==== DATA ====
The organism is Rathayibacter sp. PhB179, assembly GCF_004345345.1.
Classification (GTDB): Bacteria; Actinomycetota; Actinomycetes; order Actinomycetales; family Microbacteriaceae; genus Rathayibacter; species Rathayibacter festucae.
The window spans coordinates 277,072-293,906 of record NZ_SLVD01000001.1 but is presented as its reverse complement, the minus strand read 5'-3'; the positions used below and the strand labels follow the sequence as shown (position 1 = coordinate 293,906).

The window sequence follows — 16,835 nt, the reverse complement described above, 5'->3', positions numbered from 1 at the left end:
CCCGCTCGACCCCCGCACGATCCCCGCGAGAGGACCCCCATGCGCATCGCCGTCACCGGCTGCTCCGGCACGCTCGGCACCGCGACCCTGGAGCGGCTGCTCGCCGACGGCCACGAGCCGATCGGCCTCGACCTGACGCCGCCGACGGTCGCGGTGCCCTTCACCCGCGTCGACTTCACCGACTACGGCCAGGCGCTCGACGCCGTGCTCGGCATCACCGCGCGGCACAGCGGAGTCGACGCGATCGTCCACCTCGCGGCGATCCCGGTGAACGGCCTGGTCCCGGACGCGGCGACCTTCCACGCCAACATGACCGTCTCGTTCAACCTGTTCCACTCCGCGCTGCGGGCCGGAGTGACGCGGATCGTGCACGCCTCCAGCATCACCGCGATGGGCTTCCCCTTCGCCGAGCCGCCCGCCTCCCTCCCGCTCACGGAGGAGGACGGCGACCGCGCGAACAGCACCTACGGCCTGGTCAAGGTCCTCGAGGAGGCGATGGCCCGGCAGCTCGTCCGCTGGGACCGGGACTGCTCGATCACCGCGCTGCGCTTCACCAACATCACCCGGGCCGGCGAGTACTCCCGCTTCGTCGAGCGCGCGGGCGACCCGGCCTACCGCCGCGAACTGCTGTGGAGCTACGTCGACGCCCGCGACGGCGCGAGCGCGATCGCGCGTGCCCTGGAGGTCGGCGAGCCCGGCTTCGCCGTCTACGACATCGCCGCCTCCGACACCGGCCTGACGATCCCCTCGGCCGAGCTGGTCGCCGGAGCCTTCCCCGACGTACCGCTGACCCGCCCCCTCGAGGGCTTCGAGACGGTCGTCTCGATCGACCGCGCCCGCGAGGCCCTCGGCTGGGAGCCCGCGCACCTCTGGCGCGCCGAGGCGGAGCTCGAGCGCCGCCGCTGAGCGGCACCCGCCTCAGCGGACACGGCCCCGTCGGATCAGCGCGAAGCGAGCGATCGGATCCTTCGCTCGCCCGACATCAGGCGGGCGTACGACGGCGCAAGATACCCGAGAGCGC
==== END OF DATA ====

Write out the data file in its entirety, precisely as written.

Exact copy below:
The organism is Rathayibacter sp. PhB179, assembly GCF_004345345.1.
Classification (GTDB): Bacteria; Actinomycetota; Actinomycetes; order Actinomycetales; family Microbacteriaceae; genus Rathayibacter; species Rathayibacter festucae.
The window spans coordinates 277,072-293,906 of record NZ_SLVD01000001.1 but is presented as its reverse complement, the minus strand read 5'-3'; the positions used below and the strand labels follow the sequence as shown (position 1 = coordinate 293,906).

The window sequence follows — 16,835 nt, the reverse complement described above, 5'->3', positions numbered from 1 at the left end:
CCCGCTCGACCCCCGCACGATCCCCGCGAGAGGACCCCCATGCGCATCGCCGTCACCGGCTGCTCCGGCACGCTCGGCACCGCGACCCTGGAGCGGCTGCTCGCCGACGGCCACGAGCCGATCGGCCTCGACCTGACGCCGCCGACGGTCGCGGTGCCCTTCACCCGCGTCGACTTCACCGACTACGGCCAGGCGCTCGACGCCGTGCTCGGCATCACCGCGCGGCACAGCGGAGTCGACGCGATCGTCCACCTCGCGGCGATCCCGGTGAACGGCCTGGTCCCGGACGCGGCGACCTTCCACGCCAACATGACCGTCTCGTTCAACCTGTTCCACTCCGCGCTGCGGGCCGGAGTGACGCGGATCGTGCACGCCTCCAGCATCACCGCGATGGGCTTCCCCTTCGCCGAGCCGCCCGCCTCCCTCCCGCTCACGGAGGAGGACGGCGACCGCGCGAACAGCACCTACGGCCTGGTCAAGGTCCTCGAGGAGGCGATGGCCCGGCAGCTCGTCCGCTGGGACCGGGACTGCTCGATCACCGCGCTGCGCTTCACCAACATCACCCGGGCCGGCGAGTACTCCCGCTTCGTCGAGCGCGCGGGCGACCCGGCCTACCGCCGCGAACTGCTGTGGAGCTACGTCGACGCCCGCGACGGCGCGAGCGCGATCGCGCGTGCCCTGGAGGTCGGCGAGCCCGGCTTCGCCGTCTACGACATCGCCGCCTCCGACACCGGCCTGACGATCCCCTCGGCCGAGCTGGTCGCCGGAGCCTTCCCCGACGTACCGCTGACCCGCCCCCTCGAGGGCTTCGAGACGGTCGTCTCGATCGACCGCGCCCGCGAGGCCCTCGGCTGGGAGCCCGCGCACCTCTGGCGCGCCGAGGCGGAGCTCGAGCGCCGCCGCTGAGCGGCACCCGCCTCAGCGGACACGGCCCCGTCGGATCAGCGCGAAGCGAGCGATCGGATCCTTCGCTCGCCCGACATCAGGCGGGCGTACGACGGCGCAAGATACCCGAGAGCGC